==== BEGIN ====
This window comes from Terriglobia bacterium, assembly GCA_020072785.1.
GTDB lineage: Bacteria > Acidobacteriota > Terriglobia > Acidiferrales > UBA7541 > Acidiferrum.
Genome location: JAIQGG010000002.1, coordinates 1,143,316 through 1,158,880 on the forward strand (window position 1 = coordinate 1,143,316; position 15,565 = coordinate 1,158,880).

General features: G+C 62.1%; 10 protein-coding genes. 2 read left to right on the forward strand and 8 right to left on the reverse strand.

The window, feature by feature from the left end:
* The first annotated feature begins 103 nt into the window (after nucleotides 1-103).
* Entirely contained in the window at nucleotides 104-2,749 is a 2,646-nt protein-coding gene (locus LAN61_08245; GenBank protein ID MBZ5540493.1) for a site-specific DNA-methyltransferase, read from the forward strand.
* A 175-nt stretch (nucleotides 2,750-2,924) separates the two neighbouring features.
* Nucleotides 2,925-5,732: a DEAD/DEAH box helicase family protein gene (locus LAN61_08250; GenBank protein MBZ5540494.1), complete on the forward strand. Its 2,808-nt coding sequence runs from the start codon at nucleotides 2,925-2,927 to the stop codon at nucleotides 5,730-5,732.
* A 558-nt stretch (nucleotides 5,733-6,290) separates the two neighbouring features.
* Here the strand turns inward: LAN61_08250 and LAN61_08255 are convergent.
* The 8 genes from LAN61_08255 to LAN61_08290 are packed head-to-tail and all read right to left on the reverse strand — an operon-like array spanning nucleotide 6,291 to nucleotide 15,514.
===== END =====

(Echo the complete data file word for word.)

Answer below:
This window comes from Terriglobia bacterium, assembly GCA_020072785.1.
GTDB lineage: Bacteria > Acidobacteriota > Terriglobia > Acidiferrales > UBA7541 > Acidiferrum.
Genome location: JAIQGG010000002.1, coordinates 1,143,316 through 1,158,880 on the forward strand (window position 1 = coordinate 1,143,316; position 15,565 = coordinate 1,158,880).

General features: G+C 62.1%; 10 protein-coding genes. 2 read left to right on the forward strand and 8 right to left on the reverse strand.

The window, feature by feature from the left end:
* The first annotated feature begins 103 nt into the window (after nucleotides 1-103).
* Entirely contained in the window at nucleotides 104-2,749 is a 2,646-nt protein-coding gene (locus LAN61_08245; GenBank protein ID MBZ5540493.1) for a site-specific DNA-methyltransferase, read from the forward strand.
* A 175-nt stretch (nucleotides 2,750-2,924) separates the two neighbouring features.
* Nucleotides 2,925-5,732: a DEAD/DEAH box helicase family protein gene (locus LAN61_08250; GenBank protein MBZ5540494.1), complete on the forward strand. Its 2,808-nt coding sequence runs from the start codon at nucleotides 2,925-2,927 to the stop codon at nucleotides 5,730-5,732.
* A 558-nt stretch (nucleotides 5,733-6,290) separates the two neighbouring features.
* Here the strand turns inward: LAN61_08250 and LAN61_08255 are convergent.
* The 8 genes from LAN61_08255 to LAN61_08290 are packed head-to-tail and all read right to left on the reverse strand — an operon-like array spanning nucleotide 6,291 to nucleotide 15,514.